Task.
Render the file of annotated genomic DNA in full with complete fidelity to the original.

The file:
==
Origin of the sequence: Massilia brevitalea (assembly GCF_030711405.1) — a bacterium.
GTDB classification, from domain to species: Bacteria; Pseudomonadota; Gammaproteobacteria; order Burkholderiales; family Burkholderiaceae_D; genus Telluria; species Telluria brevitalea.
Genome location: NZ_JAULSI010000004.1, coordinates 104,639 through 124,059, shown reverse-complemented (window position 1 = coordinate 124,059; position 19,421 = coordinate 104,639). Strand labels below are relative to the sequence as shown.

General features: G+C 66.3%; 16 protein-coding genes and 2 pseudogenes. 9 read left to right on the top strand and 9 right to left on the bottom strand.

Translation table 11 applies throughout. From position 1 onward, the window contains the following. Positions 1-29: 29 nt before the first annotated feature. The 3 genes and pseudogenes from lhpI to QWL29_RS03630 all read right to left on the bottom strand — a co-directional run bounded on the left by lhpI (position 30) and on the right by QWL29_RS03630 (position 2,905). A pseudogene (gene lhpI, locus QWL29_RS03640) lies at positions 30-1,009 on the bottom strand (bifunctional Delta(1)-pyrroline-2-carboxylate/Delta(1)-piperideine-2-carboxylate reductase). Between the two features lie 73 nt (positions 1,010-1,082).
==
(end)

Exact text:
Origin of the sequence: Massilia brevitalea (assembly GCF_030711405.1) — a bacterium.
GTDB classification, from domain to species: Bacteria; Pseudomonadota; Gammaproteobacteria; order Burkholderiales; family Burkholderiaceae_D; genus Telluria; species Telluria brevitalea.
Genome location: NZ_JAULSI010000004.1, coordinates 104,639 through 124,059, shown reverse-complemented (window position 1 = coordinate 124,059; position 19,421 = coordinate 104,639). Strand labels below are relative to the sequence as shown.

General features: G+C 66.3%; 16 protein-coding genes and 2 pseudogenes. 9 read left to right on the top strand and 9 right to left on the bottom strand.

Translation table 11 applies throughout. From position 1 onward, the window contains the following. Positions 1-29: 29 nt before the first annotated feature. The 3 genes and pseudogenes from lhpI to QWL29_RS03630 all read right to left on the bottom strand — a co-directional run bounded on the left by lhpI (position 30) and on the right by QWL29_RS03630 (position 2,905). A pseudogene (gene lhpI, locus QWL29_RS03640) lies at positions 30-1,009 on the bottom strand (bifunctional Delta(1)-pyrroline-2-carboxylate/Delta(1)-piperideine-2-carboxylate reductase). Between the two features lie 73 nt (positions 1,010-1,082).